Introduction: Ectopic pregnancy is unique to humans and a leading cause of maternal morbidity/mortality however the etiology remains unknown. Leukemia inhibitory factor (LIF) has roles in extravillous-trophoblast adhesion/invasion and is expressed in ectopic pregnancy. We hypothesised that LIF facilitates blastocyst adhesion/invasion in the fallopian tube (FT), contributing to ectopic pregnancy. LIF blockade could serve as a treatment strategy.
Methods: We used an oviduct epithelial cell line-OE-E6/E7 and HTR-8/SVneo cell-line (trophoblast-derived) spheroid co-culture to model blastocyst attachment to the FT. LIF signaling was determined by western blot. The effect of LIF/LIF inhibition (using a unique PEGylated-LIF-antagonist (PEGLA)) on first-trimester placental outgrowth was determined. To demonstrate the effect of LIF blockade to reverse trophoblast invasion in vivo, pregnant mice were administered with PEGLA (500 μg×2/day PEGLA/PEG) on gestation days (D)810 or 1013. Implantation sites at D10/13 were stained with cytokeratin (trophoblast), isolectin-B4 and α-SMA (vascular).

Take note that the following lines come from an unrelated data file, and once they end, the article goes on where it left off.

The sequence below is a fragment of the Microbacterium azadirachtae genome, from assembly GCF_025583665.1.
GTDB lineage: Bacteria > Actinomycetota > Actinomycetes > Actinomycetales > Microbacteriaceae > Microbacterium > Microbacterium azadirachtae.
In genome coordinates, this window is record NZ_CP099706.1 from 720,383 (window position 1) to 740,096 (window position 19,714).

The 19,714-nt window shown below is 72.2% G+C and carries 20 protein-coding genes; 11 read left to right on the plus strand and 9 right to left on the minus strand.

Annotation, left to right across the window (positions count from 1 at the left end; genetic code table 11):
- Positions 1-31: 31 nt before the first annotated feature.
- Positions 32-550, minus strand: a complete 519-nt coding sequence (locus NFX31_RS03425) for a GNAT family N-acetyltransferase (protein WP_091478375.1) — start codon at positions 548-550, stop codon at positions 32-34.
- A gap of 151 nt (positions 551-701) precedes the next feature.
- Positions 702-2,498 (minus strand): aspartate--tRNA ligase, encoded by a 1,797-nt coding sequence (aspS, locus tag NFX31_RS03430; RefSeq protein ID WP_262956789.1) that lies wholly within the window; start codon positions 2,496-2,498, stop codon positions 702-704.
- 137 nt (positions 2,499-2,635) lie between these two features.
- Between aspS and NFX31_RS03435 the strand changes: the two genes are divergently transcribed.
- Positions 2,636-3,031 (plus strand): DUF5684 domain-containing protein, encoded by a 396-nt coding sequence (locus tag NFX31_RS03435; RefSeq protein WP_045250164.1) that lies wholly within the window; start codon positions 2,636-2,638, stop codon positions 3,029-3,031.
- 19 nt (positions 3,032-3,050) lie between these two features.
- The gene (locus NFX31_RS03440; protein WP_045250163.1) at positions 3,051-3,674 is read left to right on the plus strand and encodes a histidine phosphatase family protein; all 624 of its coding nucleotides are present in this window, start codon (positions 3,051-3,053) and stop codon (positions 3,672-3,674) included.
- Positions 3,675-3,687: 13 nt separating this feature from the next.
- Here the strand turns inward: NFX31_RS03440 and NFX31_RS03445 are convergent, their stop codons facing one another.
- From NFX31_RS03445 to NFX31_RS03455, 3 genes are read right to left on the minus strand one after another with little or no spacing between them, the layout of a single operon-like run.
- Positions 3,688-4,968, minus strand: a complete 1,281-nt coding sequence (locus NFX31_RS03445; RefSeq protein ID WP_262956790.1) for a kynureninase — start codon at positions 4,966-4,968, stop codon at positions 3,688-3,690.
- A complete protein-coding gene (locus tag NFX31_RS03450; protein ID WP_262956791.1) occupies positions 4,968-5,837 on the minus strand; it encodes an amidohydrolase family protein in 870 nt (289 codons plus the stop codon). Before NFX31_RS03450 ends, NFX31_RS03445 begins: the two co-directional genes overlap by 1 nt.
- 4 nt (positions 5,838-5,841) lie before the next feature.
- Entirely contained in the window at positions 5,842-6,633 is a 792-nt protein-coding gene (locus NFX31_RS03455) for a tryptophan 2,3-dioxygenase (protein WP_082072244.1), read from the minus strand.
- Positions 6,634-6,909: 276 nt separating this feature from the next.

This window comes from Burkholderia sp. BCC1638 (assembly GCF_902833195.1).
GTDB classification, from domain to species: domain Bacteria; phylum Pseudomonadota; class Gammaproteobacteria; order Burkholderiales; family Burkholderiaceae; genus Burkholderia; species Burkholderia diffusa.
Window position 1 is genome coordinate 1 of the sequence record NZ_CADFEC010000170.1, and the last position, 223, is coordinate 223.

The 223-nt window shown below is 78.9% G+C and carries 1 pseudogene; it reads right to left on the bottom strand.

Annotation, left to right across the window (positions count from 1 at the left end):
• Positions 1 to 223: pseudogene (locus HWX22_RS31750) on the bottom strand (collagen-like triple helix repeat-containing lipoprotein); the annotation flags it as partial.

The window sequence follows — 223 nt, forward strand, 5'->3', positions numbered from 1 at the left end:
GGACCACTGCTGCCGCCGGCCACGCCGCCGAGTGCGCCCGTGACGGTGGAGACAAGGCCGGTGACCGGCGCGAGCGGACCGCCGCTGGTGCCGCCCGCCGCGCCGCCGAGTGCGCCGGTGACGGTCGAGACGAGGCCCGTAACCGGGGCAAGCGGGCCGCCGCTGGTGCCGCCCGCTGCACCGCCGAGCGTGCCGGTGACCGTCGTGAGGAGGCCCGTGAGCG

Results and discussion: LIF receptor (R) was immunolocalised to villous and extravillous trophoblast and FT epithelium in ectopic pregnancy. LIF activated STAT3 but not ERK in OE-E6/E7 and stimulated HTR-8/SVneo-spheroid adhesion to OE-E6/E7 which was blocked by PEGLA. LIF promoted placental-explant outgrowth, which was blocked by PEGLA. In mice, PEGLA blocked LIF action, reduced decidua (D10), and reduced placental spongiotrophoblast/labyrinth and vascular cells (D13). Our data suggests LIF facilitates the development of ectopic pregnancy by stimulating blastocyst adhesion and trophoblast outgrowth in the FT.
Conclusion: Ectopic pregnancy is usually diagnosed after six weeks gestation; pharmacologically targeting LIF-mediated trophoblast-outgrowth may be useful as a novel treatment for ectopic pregnancy.
02 - 04 Sep 2014
World Congress of Reproductive Biology